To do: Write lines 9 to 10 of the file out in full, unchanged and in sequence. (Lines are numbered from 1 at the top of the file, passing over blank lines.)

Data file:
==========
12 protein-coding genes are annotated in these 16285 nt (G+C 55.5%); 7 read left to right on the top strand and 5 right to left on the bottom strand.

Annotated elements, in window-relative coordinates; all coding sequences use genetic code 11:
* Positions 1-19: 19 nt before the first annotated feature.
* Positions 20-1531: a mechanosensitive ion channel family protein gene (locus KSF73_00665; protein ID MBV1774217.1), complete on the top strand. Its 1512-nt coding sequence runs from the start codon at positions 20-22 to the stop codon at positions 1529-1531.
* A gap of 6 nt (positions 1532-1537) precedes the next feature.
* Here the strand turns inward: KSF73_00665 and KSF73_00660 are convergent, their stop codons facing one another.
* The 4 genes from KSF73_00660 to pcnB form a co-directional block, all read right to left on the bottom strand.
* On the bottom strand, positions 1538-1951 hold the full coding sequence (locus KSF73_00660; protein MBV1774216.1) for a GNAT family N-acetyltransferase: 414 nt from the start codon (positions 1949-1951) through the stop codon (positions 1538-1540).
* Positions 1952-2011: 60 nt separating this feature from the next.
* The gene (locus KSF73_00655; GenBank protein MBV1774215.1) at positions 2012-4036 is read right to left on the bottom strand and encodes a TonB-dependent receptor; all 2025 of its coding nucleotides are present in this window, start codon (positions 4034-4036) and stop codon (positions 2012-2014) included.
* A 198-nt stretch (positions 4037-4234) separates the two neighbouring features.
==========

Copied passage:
* Positions 1952-2011: 60 nt separating this feature from the next.
* The gene (locus KSF73_00655; GenBank protein MBV1774215.1) at positions 2012-4036 is read right to left on the bottom strand and encodes a TonB-dependent receptor; all 2025 of its coding nucleotides are present in this window, start codon (positions 4034-4036) and stop codon (positions 2012-2014) included.